Works Affecting Other Land
You must get consent from the owner/s of adjoining land prior to work starting, if any of your works may be reasonably likely to adversely affect their land. For more information, including links to the consent forms, visit the Section 11: Works affecting other land page on the Department of Mines, Industry Regulation and Safety website.
Further Information about the Building Act 2011 or Building Regulations 2012
For more information about the Building Act 2011 or the Building Regulations 2012, refer to Compliance with Building Standards page on the Department of Mines, Industry Regulation and Safety website.
Australian Building Codes Board – National Construction Code
Under the Building Act 2011, all building and constructions works are required to comply with the applicable standards set out by the Australian Building Codes Board in the National Construction Code.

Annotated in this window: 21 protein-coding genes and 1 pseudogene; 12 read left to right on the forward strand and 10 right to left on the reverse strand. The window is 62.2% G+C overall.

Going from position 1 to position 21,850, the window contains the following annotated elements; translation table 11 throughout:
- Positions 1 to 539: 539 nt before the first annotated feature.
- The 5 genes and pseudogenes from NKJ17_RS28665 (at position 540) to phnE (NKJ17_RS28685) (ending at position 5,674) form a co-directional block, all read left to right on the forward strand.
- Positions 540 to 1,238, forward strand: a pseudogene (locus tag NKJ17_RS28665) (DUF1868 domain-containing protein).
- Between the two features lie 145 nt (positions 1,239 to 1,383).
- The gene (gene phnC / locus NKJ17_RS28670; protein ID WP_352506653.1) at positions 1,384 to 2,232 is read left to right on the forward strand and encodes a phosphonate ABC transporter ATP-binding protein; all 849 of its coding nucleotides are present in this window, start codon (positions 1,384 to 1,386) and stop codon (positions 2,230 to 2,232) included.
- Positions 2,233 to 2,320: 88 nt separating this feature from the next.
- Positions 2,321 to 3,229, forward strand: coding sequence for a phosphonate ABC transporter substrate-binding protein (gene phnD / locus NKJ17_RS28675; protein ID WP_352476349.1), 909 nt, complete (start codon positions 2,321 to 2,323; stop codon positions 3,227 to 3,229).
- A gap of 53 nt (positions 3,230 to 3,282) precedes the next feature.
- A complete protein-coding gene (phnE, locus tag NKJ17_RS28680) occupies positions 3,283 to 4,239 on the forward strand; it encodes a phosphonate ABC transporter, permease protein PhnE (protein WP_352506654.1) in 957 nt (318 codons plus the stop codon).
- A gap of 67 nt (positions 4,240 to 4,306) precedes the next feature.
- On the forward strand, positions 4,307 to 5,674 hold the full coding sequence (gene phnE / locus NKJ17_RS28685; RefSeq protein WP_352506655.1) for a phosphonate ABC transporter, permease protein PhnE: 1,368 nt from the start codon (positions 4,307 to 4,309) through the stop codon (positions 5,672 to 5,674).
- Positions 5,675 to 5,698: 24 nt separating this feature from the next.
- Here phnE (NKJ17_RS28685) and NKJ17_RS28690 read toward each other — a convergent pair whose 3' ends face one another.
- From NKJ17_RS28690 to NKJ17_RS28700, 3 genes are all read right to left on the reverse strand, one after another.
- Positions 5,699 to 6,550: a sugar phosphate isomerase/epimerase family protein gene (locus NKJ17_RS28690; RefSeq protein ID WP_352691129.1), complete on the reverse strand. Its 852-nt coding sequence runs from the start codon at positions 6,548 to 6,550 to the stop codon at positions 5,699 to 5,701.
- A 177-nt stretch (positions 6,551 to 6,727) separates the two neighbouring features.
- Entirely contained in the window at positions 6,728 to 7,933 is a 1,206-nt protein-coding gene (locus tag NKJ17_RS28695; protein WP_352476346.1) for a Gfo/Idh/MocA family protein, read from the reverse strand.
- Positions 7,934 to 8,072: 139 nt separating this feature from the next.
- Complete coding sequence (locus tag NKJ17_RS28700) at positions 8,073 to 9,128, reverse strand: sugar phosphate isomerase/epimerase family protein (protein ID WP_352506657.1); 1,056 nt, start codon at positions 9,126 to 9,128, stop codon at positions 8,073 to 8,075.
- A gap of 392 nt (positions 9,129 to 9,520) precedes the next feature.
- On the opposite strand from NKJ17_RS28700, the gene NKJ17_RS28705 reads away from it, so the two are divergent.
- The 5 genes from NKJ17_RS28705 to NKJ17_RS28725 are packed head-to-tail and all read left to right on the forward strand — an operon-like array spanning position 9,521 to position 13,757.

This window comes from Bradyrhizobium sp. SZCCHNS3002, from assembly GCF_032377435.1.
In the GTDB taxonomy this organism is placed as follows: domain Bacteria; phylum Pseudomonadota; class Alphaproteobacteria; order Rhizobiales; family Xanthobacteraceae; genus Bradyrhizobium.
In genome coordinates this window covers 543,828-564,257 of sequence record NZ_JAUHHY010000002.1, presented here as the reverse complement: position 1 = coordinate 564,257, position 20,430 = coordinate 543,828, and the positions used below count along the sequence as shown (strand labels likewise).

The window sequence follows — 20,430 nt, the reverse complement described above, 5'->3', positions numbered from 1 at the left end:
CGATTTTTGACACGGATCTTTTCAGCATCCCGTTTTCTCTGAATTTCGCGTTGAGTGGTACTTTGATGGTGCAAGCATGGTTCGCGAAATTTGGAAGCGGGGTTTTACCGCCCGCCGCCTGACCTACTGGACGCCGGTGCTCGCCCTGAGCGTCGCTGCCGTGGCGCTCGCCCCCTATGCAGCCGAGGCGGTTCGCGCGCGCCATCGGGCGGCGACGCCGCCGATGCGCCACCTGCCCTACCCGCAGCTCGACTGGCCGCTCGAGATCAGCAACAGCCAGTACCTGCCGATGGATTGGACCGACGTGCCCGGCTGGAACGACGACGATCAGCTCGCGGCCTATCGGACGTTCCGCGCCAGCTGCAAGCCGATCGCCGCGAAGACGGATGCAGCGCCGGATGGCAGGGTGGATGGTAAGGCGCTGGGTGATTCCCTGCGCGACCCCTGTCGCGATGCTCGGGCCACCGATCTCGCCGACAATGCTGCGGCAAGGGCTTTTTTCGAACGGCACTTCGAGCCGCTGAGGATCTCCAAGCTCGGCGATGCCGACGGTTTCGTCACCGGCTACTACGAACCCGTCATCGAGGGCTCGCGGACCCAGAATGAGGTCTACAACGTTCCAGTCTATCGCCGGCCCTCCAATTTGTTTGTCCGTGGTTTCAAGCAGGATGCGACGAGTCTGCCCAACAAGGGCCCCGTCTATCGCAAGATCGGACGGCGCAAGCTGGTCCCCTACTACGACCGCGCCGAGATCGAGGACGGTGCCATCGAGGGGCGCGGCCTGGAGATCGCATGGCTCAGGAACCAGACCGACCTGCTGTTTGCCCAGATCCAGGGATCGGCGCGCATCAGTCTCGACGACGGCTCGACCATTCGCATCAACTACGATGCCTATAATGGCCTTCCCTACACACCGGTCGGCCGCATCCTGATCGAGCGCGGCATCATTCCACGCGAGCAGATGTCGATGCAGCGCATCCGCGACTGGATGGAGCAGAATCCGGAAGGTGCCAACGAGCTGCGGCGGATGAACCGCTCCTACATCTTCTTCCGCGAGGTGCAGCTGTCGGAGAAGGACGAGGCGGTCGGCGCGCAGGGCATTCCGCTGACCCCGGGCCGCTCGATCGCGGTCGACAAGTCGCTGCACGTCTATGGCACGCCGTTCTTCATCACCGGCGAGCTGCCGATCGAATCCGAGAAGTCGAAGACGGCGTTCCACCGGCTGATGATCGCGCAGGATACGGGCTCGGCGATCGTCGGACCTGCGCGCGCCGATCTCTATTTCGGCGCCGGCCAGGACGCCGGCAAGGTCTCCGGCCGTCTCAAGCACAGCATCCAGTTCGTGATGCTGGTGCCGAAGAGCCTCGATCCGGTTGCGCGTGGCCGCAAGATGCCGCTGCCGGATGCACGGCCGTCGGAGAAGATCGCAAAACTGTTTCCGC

The National Construction Code is a uniform set of technical provisions for the design and construction of buildings and other structures, plumping and drainage systems throughout Australia. They also reference the Australian Standards that set out specifications and procedures designed to ensure products, services and systems are safe, reliable and consistently perform the way they are intended to. They establish a minimum set of requirements which define quality and safety criteria.
For more information on the National Construction Code, visit the Australian Building Codes Board and Standards Australia website.
Application of Legislation, Standards and Codes to Approvals and Permits
Building Permits and Approvals